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Filipinos Call the Revolt ‘People Power’

February 24, 1986

MANILA, Philippines (AP) _ Things were different Monday in the state-owned Manila Hotel. The boss was in the bar, having a drink after submitting his resignation, and a waiter said: ″You cannot fight the will of the people.″

The red carpet was on its wheeled dolly in a hallway off the marble-floored lobby, where it customarily awaits the arrival of Imelda Marcos, whose husband, President Ferdinand E. Marcos, was trying to to retain control of the country he had ruled for 20 years. She was not expected to visit, and no one seemed in a mood to roll out the carpet even if she did.

Roman Cruz Jr. was relaxing over a drink with two friends when an American tourist approached, suddenly stranded by the cancellation of his flight.

″I understand that you’re the president of Philippine Air Lines,″ the tourist said.

″Not any more,″ said Cruz, a long-time Marcos associate who also ran the hotel and the government’s employee insurance fund. ″I have submitted my resignation, to President Aquino.″

Corazon Aquino ran against Marcos in a presidential election Feb. 7 that Mrs. Aquino, the United States and other governments say was tainted by fraud. Military leaders who began a rebellion over the weekend have proclaimed her the new president.

Employees went about their work as usual, but the atmosphere had changed. It was clear that the coffee-shop waiter, Ernesto Esguerra, spoke for many of them.

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Lt. Gen. Fidel V. Ramos, the former chief of staff of the Philippine military who revolted on Saturday along with Defense Minister Juan Ponce Enrile, became a sort of instant hero and obviously enjoyed it.

He was greeted with chants of ″Ramos 3/8 Ramos 3/8″ during an hour-long tour early Monday outside the Camp Crame compound where the rebels barricaded themselves.

Photographers caught the 57-year-old West Point graduate later Monday, smiling broadly and jumping into the air as crowds cheered the ″people’s revolution″ outside the rebel headquarters.

″This is the greatest thing I’ve ever done in my life,″ he told reporters. He also said Marcos was not to be taken lightly. ″I have been his martial law administrator. I know his capacities,″ Ramos said.

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A 6 p.m. to 6 a.m. curfew was officially in effect as part of the state of emergency Marcos declared earlier in the day, but most people ignored it.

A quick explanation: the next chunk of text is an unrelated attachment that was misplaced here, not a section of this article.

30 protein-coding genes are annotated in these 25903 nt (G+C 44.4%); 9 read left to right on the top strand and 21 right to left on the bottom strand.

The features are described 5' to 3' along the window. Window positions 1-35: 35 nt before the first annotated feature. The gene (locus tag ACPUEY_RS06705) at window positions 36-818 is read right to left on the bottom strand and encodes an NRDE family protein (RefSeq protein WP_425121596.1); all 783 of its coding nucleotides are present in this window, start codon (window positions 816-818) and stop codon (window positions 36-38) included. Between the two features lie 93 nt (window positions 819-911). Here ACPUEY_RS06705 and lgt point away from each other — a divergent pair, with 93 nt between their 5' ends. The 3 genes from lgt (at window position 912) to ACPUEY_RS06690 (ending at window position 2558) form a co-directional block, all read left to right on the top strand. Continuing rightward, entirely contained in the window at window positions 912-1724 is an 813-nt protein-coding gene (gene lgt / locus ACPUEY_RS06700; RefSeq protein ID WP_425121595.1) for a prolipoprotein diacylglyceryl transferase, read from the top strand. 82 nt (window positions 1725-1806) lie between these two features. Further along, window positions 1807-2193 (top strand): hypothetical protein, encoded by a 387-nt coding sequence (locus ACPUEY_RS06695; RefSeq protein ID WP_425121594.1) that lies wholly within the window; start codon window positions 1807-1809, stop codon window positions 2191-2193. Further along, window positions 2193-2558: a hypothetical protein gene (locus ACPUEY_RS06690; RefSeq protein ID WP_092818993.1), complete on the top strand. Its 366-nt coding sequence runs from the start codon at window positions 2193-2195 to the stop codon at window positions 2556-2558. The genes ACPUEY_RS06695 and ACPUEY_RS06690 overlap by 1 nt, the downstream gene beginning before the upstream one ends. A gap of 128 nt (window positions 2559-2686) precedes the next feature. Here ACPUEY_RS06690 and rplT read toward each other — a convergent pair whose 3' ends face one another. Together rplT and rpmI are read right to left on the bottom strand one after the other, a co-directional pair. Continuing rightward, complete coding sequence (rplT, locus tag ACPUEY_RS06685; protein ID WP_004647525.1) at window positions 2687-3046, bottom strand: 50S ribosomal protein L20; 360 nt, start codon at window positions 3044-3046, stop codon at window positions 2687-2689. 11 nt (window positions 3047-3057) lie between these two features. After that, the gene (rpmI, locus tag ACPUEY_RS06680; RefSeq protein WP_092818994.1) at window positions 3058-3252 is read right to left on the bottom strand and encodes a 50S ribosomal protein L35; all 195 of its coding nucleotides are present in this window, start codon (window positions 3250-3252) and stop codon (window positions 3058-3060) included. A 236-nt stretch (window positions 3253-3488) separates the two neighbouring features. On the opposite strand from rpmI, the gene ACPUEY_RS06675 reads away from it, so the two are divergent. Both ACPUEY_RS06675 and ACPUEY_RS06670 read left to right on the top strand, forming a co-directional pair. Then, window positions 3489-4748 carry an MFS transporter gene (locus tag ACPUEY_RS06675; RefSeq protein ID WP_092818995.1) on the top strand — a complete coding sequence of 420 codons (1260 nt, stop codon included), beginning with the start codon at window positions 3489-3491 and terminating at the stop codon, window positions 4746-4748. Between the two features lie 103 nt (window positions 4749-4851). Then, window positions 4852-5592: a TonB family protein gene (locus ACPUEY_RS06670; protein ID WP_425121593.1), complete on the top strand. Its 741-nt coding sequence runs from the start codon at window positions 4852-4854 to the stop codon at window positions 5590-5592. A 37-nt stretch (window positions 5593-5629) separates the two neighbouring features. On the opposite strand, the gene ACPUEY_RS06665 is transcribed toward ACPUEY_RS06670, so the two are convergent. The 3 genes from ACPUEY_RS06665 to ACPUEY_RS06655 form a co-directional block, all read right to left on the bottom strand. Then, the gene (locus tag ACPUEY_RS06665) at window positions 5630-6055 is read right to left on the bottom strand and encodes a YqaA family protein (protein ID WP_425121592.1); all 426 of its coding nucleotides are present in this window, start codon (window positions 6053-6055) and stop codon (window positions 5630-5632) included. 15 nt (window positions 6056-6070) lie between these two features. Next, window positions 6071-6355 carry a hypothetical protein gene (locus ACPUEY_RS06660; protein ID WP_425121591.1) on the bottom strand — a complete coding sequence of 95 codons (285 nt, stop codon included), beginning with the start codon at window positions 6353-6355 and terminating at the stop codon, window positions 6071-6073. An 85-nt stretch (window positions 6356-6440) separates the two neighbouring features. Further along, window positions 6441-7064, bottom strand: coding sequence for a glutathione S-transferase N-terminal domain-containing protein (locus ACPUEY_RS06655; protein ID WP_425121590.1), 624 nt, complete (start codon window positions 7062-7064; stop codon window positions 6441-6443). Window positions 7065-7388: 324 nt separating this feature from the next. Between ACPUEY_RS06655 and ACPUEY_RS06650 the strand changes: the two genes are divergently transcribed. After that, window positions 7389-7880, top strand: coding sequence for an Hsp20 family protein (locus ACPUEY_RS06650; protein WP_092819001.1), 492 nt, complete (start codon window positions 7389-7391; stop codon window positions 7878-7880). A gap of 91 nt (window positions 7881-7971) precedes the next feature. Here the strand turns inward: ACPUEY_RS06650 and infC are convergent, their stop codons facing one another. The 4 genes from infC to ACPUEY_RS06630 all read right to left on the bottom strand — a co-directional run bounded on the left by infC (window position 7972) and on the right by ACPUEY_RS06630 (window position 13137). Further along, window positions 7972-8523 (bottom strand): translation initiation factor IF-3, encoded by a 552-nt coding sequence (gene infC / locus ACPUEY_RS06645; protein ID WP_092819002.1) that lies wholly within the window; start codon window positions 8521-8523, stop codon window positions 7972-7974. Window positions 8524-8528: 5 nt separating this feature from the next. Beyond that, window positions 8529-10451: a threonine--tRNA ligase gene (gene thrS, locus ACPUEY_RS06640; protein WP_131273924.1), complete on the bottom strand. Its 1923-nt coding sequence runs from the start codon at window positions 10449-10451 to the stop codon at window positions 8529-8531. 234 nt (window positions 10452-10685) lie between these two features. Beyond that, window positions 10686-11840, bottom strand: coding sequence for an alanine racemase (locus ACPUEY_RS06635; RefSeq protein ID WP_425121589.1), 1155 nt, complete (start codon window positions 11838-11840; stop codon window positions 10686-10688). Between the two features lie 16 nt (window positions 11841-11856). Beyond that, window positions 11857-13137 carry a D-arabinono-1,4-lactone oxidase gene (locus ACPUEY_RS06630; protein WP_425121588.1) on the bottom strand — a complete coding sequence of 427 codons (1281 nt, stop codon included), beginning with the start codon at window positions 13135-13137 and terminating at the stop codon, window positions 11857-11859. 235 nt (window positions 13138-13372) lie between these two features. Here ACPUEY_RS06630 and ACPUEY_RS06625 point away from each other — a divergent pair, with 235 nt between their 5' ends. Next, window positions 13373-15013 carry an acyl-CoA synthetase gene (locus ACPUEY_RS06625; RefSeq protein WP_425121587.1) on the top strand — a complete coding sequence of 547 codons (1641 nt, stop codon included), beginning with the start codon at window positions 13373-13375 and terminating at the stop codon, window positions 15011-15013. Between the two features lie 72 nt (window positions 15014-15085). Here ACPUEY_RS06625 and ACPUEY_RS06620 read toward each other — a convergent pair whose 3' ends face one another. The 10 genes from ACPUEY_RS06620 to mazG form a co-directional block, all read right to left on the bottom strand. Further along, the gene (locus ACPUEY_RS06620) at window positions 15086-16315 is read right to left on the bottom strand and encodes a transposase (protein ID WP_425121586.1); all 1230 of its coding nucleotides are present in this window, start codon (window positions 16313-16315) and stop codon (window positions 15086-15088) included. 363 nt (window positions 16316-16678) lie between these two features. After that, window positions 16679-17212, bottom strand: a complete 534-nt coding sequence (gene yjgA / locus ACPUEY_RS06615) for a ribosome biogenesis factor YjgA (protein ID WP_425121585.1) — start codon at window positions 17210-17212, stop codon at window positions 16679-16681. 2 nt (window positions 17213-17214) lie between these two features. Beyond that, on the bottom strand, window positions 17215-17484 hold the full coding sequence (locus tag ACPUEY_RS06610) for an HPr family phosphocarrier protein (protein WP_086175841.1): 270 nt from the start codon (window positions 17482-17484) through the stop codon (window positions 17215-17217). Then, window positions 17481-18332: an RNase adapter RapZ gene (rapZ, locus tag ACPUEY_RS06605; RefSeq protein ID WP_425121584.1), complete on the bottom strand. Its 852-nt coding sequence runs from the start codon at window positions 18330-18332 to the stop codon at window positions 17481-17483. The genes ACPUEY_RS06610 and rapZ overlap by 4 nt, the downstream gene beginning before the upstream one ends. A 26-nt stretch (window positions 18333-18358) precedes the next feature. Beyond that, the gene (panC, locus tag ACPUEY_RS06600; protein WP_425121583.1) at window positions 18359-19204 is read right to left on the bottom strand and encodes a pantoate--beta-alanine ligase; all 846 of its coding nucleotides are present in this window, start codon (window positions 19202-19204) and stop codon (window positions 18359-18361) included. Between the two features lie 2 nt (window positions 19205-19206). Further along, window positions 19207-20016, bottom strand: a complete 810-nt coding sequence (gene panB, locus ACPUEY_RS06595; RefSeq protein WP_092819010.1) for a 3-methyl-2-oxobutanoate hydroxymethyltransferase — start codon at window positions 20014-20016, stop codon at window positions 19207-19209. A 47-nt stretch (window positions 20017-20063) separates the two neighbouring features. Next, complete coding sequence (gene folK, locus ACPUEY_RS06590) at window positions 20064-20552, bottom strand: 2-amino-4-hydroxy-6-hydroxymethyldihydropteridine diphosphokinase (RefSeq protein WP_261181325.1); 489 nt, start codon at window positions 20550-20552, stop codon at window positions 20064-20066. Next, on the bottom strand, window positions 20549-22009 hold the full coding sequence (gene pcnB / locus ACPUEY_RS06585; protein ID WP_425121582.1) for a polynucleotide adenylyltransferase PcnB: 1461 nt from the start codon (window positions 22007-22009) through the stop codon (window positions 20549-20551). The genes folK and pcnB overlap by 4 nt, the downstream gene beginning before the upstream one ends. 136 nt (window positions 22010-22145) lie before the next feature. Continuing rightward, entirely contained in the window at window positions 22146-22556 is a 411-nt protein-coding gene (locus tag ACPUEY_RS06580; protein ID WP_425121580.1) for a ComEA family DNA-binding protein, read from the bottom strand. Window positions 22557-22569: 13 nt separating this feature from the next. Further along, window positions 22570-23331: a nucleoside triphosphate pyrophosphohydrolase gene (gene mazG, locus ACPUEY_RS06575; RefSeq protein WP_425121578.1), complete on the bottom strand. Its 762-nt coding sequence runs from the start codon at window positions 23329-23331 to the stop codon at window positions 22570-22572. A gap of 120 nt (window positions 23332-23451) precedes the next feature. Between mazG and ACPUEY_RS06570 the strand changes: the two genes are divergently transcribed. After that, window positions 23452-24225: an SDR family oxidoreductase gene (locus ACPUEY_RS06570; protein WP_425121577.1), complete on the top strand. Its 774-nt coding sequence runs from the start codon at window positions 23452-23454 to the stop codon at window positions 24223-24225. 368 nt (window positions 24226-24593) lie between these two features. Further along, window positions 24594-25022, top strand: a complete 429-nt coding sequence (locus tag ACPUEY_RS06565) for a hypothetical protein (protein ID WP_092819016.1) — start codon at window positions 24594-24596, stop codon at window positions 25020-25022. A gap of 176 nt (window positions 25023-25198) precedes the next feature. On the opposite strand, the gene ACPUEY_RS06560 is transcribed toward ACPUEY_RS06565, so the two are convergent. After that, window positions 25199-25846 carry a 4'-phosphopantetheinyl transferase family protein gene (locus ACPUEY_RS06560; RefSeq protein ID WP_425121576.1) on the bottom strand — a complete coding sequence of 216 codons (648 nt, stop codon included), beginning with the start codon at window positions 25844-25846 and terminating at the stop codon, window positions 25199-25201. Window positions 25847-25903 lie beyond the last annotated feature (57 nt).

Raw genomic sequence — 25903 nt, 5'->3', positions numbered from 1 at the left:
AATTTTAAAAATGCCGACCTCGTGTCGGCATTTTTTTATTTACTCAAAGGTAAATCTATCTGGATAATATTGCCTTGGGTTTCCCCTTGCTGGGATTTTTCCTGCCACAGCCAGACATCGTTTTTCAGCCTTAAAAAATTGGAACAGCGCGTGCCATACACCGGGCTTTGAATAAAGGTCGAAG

The curfew had come almost as an afterthought by Marcos, when a reporter asked about it. ″Now that you mention it, I am imposing a curfew,″ he said.

None of the hundreds of thousands of people celebrating outside Camp Crame seemed aware of the curfew.

Equally oblivious were thousands who formed a buffer against possible government retaliation outside Channel 4, the captured government television station, and about 1,000 gathered beyond wire barricades on Magsaysay Boulevard on the approach to Marcos’ riverside Malacanang Palace. Extra troops, armored personnel carriers and a tank were stationed outside the palace.

Soldiers fired into the air and used water cannon to disperse the crowd near the palace at one point Monday, but a Filipino reporter said the scene was was more ″like a fiesta″ later, with cheering, honking auto horns and yellow flags waving. Yellow was Mrs. Aquino’s campaign color.

Most of the soldiers appeared relaxed, he said, and talked across the barbed wire with the demonstrators. After a helicopter flown by air force defectors fired a grenade into the palace grounds, someone shouted at the guards: ″Hey, why don’t you join us? We’ve got an air force, and you don’t.″

The soldiers shrugged, and said nothing.

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After taking over the government television station, Channel 4, rebels broadcast warnings of possible retaliation by Marcos loyalists and asked that ″vigilantes for people power″ help protect the installations they held against military counterattack.

″Come out of your houses, come out to the streets. Show what ‘people power’ can do,″ one said.

″It is the people keeping the people safe,″ said another.

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